Although supply deliveries should be particularly high in the Sunbelt multifamily space in the next few years, these markets also enjoy long-term demographic advantages such as above-average job and population growth due to lower costs of living and business-friendly regulatory environments.
W. P. Carey (WPC)
WPC is the 2nd largest net lease REIT behind Realty Income (O) at an enterprise value of about $23 billion and with a property portfolio of 1,446 properties spanning three continents (primarily North America and Europe).
WPC’s AFFO per share of $1.31 in the first quarter was admittedly flat YoY, but that’s primarily due to the loss of management fee income from absorbing its last private fund last year as well as higher interest expenses.
The REIT has secured over $740 million in real estate investments year-to-date, as WPC’s target tenants are finding sale-leasebacks to be a more attractive form of financing than debt. This year, management expects to see total investment volume between $1.75 billion and $2.25 billion while disposing of only $300-400 million of properties.
Between forward equity locked in at a higher stock price than today’s and the ability to issue attractively priced debt such as the recent €500 million term loan swapped to a fixed rate of 4.34%, WPC is well-prepared to achieve its impressive 2023 investment volume guidance.
What’s more, WPC’s characteristic CPI-based rent escalations should ensure the portfolio’s same-store rent escalations average around 4% in 2023 and over 3% in 2024. It’s rare to see a net lease REIT enjoy this level of organic rent growth.
Rexford Industrial Realty (REXR)
REXR exclusively owns high-quality industrial properties located in the extremely supply-constrained Southern California market, where management calls the industrial supply shortage “virtually uncurable.”
Core FFO per share increased 8.3% (lower than the 34% total FFO growth due to the company’s use of its peer-leading cost of equity via stock issuance), while same-property NOI growth rose 7.3% YoY.
The most incredible metrics are from lease-over-lease rent growth. In Q1, REXR’s new and renewal leases on comparable spaces generated 80% straight-line rent growth and 60% cash rent growth. You read that correctly. Occupancy stood at 98% during the quarter. And on top of that incredible organic growth, REXR also acquired $804 million of new properties in Q1.
And REXR joins asset quality with balance sheet quality: a BBB+ credit rating, net debt to enterprise value of 13.6%, and zero floating interest rate exposure.
You might accuse me of cherry-picking the best industrial REIT with REXR, so let’s also look at the biggest player in the public REIT space: PLD.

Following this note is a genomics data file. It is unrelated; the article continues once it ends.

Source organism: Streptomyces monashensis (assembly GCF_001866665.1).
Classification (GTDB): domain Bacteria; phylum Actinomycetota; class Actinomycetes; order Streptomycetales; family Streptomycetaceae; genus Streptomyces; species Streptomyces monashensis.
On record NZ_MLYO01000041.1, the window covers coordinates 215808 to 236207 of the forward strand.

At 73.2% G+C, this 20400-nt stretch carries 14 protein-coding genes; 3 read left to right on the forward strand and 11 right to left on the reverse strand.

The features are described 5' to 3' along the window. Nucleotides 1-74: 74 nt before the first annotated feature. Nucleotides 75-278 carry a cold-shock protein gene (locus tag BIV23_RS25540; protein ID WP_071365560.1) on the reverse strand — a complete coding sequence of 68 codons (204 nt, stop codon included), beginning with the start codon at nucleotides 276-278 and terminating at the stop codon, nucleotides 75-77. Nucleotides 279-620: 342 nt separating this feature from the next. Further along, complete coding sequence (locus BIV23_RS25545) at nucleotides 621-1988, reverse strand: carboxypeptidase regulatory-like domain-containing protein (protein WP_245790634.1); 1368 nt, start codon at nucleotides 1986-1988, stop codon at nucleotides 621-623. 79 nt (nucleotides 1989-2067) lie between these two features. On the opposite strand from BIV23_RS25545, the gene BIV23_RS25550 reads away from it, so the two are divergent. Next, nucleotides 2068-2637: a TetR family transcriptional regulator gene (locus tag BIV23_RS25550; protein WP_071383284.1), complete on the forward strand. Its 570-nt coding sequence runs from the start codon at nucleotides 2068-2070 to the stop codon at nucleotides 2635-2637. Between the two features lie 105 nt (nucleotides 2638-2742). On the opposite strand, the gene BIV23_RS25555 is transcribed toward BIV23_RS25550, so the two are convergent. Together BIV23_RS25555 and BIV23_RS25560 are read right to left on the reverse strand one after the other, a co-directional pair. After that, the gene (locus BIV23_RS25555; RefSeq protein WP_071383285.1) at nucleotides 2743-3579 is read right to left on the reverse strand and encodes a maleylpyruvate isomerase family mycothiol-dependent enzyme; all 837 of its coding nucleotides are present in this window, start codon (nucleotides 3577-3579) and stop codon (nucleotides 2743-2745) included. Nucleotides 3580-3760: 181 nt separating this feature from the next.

PLD scored 12% core FFO per share growth in Q1, as its portfolio occupancy stood at 98% and generated an all-time high same-property cash NOI growth of 11.4%. Speaking of all-time highs, PLD’s net effective straight-line rent growth of 69% and cash rent growth of 42% on new and renewal leases also reached all-time high levels.
Meanwhile, PLD’s balance sheet is also superb, with debt to enterprise value of19.1%, a weighted average interest rate on debt of 2.6%, and very few debt maturities until 2026.
Crown Castle (CCI)
As I explained more fully in “Crown Castle: Take Advantage of the Market’s Short-Termism,” CCI is suffering right now not from a crash in the value of its cell towers or fiber lines but rather (1) higher interest rates and (2) the cancellation of some Sprint leases after its acquisition by T-Mobile (TMUS). But both of these headwinds are temporary.
Almost everyone in the market expects the Federal Reserve to begin lowering interest rates by sometime next year, which should ease pressure on CCI on the interest expense side. And given the oligopoly that now exists among the three major wireless carriers, further consolidation appears highly unlikely in this industry. As such, more lease cancellations do not appear likely.
Meanwhile, even amid these headwinds, Q1 AFFO per share rose 3.4% YoY, and CCI’s balance sheet remains strong with its BBB/BBB+ credit ratings and net debt to EBITDA of 5.0x.
Is commercial real estate crashing? No, I don’t think so.
But REIT stock prices are a different story. They have indeed crashed, even while their fundamentals remain strong. This is the setup for some incredible, generationally good buying opportunities.
My dividend growth portfolio is already overweight REITs, and I am happy to make it incrementally more overweight because, as Warren Buffett once said, “Diversification makes very little sense for anyone who knows what they’re doing.”